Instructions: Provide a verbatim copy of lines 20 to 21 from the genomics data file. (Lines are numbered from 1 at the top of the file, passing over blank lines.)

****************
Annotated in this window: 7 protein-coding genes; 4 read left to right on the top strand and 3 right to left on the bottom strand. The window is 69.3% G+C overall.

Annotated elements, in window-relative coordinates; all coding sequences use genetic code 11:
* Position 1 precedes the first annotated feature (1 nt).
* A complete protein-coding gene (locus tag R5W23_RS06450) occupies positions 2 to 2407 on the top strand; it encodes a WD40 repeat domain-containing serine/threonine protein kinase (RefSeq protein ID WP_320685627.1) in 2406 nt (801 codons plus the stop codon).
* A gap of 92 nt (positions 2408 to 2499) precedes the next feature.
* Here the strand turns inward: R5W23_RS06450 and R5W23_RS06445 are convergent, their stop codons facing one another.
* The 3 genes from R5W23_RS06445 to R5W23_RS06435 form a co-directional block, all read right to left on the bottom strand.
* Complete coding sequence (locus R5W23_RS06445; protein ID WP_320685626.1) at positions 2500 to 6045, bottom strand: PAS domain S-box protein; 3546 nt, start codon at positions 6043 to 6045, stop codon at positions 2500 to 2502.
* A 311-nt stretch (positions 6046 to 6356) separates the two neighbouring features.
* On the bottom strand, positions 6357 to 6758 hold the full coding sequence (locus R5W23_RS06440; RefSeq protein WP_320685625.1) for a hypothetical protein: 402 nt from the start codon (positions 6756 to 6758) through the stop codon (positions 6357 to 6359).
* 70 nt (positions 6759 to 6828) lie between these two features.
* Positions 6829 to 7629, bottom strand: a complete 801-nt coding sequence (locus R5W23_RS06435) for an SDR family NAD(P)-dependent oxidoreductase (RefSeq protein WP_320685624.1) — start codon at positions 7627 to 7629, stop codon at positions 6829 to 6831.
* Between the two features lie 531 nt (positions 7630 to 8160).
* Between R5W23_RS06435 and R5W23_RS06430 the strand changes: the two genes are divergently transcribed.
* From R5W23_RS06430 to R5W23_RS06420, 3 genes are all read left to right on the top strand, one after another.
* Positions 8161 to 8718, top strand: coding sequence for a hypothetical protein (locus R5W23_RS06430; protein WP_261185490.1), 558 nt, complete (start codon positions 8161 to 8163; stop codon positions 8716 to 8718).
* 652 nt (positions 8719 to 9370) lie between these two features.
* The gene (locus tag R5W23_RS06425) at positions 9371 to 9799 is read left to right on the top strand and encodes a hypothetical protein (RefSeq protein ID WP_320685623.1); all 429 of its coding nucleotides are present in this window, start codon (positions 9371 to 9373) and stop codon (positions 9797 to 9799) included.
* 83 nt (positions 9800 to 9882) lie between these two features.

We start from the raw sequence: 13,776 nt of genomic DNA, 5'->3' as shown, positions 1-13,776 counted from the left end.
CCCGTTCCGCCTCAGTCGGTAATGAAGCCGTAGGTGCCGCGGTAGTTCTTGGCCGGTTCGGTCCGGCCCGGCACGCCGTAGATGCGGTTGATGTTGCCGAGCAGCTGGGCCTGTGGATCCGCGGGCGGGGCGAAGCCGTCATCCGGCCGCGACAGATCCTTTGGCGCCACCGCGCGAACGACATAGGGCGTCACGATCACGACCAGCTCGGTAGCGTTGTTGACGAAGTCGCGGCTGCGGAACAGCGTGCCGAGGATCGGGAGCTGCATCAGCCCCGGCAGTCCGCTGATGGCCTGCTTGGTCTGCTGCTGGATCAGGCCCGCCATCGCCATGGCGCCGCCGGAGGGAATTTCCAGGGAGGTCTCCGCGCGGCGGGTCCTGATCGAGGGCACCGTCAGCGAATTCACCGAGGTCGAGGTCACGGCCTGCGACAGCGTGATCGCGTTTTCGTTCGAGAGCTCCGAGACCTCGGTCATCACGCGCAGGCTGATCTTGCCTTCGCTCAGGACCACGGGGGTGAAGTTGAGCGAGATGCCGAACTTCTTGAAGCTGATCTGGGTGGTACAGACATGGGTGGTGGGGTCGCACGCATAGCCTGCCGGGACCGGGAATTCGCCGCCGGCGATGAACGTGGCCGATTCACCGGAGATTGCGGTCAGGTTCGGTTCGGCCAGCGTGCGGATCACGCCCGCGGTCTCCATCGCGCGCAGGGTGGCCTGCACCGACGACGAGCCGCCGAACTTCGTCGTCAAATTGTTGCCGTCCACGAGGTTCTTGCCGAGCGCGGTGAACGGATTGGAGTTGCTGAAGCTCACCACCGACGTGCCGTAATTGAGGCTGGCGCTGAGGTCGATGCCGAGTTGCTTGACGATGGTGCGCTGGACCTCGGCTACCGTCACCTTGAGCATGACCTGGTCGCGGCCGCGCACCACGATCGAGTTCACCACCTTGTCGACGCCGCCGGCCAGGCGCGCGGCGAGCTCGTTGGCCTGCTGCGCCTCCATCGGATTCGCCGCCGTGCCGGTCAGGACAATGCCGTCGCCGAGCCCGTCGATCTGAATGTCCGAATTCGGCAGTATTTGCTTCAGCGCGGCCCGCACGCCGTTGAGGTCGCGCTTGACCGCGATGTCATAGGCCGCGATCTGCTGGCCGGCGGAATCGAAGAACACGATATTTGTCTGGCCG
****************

We start from the raw sequence: 13,776 nt of genomic DNA, 5'->3' as shown, positions 1-13,776 counted from the left end.
CCCGTTCCGCCTCAGTCGGTAATGAAGCCGTAGGTGCCGCGGTAGTTCTTGGCCGGTTCGGTCCGGCCCGGCACGCCGTAGATGCGGTTGATGTTGCCGAGCAGCTGGGCCTGTGGATCCGCGGGCGGGGCGAAGCCGTCATCCGGCCGCGACAGATCCTTTGGCGCCACCGCGCGAACGACATAGGGCGTCACGATCACGACCAGCTCGGTAGCGTTGTTGACGAAGTCGCGGCTGCGGAACAGCGTGCCGAGGATCGGGAGCTGCATCAGCCCCGGCAGTCCGCTGATGGCCTGCTTGGTCTGCTGCTGGATCAGGCCCGCCATCGCCATGGCGCCGCCGGAGGGAATTTCCAGGGAGGTCTCCGCGCGGCGGGTCCTGATCGAGGGCACCGTCAGCGAATTCACCGAGGTCGAGGTCACGGCCTGCGACAGCGTGATCGCGTTTTCGTTCGAGAGCTCCGAGACCTCGGTCATCACGCGCAGGCTGATCTTGCCTTCGCTCAGGACCACGGGGGTGAAGTTGAGCGAGATGCCGAACTTCTTGAAGCTGATCTGGGTGGTACAGACATGGGTGGTGGGGTCGCACGCATAGCCTGCCGGGACCGGGAATTCGCCGCCGGCGATGAACGTGGCCGATTCACCGGAGATTGCGGTCAGGTTCGGTTCGGCCAGCGTGCGGATCACGCCCGCGGTCTCCATCGCGCGCAGGGTGGCCTGCACCGACGACGAGCCGCCGAACTTCGTCGTCAAATTGTTGCCGTCCACGAGGTTCTTGCCGAGCGCGGTGAACGGATTGGAGTTGCTGAAGCTCACCACCGACGTGCCGTAATTGAGGCTGGCGCTGAGGTCGATGCCGAGTTGCTTGACGATGGTGCGCTGGACCTCGGCTACCGTCACCTTGAGCATGACCTGGTCGCGGCCGCGCACCACGATCGAGTTCACCACCTTGTCGACGCCGCCGGCCAGGCGCGCGGCGAGCTCGTTGGCCTGCTGCGCCTCCATCGGATTCGCCGCCGTGCCGGTCAGGACAATGCCGTCGCCGAGCCCGTCGATCTGAATGTCCGAATTCGGCAGTATTTGCTTCAGCGCGGCCCGCACGCCGTTGAGGTCGCGCTTGACCGCGATGTCATAGGCCGCGATCTGCTGGCCGGCGGAATCGAAGAACACGATATTTGTCTGGCCG